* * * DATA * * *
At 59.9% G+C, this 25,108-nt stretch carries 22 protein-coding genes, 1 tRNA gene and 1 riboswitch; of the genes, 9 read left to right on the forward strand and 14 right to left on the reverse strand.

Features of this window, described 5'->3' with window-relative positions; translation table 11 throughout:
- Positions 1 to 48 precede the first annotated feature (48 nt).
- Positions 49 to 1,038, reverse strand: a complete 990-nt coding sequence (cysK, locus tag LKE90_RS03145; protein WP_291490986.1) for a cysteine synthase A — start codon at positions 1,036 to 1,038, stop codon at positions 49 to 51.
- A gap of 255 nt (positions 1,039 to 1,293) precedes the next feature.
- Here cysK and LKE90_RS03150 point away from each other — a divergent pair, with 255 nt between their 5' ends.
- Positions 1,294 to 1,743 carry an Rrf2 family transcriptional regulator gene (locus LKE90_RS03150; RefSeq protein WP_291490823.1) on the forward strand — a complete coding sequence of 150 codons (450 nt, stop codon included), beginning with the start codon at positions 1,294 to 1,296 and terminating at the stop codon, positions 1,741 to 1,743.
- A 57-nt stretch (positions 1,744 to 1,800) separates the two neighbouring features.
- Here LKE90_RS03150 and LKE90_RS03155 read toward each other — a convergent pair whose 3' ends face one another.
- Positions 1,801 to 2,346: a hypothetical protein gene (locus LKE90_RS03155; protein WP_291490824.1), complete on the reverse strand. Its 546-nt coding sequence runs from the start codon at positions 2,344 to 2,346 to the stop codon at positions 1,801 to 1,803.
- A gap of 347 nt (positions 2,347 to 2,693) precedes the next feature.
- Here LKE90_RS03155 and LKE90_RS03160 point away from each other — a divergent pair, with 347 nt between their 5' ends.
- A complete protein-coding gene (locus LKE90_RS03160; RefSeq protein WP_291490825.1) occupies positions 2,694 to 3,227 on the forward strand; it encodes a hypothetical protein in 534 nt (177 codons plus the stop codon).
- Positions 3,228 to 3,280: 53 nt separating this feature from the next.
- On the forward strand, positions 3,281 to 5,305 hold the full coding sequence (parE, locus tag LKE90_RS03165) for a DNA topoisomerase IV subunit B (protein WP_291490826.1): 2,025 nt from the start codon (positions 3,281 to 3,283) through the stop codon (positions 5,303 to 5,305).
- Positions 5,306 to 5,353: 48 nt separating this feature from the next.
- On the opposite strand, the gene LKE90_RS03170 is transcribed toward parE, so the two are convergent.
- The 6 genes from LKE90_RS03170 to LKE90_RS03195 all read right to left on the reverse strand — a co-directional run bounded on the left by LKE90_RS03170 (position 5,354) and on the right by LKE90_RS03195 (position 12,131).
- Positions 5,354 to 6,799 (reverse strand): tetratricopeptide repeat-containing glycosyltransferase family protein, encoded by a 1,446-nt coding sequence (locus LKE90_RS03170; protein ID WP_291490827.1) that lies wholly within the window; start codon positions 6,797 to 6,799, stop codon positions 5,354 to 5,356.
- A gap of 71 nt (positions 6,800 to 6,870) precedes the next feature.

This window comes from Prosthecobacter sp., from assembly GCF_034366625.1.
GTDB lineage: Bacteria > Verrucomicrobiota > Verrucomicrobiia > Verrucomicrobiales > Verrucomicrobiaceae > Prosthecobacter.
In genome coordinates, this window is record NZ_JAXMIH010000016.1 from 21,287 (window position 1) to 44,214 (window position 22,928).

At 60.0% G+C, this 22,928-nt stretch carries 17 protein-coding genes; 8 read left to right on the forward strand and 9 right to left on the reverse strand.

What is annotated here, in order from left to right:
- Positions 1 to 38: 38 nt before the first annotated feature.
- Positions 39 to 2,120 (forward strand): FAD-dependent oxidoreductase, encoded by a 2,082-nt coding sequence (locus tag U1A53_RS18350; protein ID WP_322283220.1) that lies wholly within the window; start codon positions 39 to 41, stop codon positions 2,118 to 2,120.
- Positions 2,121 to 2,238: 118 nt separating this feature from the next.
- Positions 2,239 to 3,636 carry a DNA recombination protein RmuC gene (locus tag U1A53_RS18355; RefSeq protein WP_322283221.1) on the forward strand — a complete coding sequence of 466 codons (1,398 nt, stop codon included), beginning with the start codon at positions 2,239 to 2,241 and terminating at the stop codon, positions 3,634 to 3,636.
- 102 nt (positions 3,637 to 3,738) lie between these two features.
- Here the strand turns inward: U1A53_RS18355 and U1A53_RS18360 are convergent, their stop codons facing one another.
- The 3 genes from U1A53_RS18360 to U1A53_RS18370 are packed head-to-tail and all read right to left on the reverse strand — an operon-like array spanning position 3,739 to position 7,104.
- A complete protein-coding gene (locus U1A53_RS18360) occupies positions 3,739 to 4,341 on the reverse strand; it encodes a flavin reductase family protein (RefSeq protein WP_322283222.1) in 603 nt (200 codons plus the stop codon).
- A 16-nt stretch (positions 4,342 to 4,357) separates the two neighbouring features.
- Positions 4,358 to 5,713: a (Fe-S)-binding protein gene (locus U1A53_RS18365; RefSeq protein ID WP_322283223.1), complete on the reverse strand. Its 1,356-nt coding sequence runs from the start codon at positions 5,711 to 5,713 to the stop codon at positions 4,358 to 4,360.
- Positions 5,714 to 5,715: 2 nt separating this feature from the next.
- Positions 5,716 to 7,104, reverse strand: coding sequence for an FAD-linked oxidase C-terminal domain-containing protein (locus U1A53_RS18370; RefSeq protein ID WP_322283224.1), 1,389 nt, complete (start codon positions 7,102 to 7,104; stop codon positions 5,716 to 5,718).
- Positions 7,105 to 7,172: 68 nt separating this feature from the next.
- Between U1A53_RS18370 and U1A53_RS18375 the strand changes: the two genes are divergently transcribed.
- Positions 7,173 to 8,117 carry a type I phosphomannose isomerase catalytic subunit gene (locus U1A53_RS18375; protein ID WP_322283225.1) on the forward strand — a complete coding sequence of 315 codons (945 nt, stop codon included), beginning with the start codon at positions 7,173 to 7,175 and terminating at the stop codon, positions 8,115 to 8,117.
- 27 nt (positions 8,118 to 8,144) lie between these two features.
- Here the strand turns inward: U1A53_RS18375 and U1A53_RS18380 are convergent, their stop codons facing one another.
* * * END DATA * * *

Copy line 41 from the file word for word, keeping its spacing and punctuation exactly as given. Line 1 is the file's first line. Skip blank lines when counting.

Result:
- 27 nt (positions 8,118 to 8,144) lie between these two features.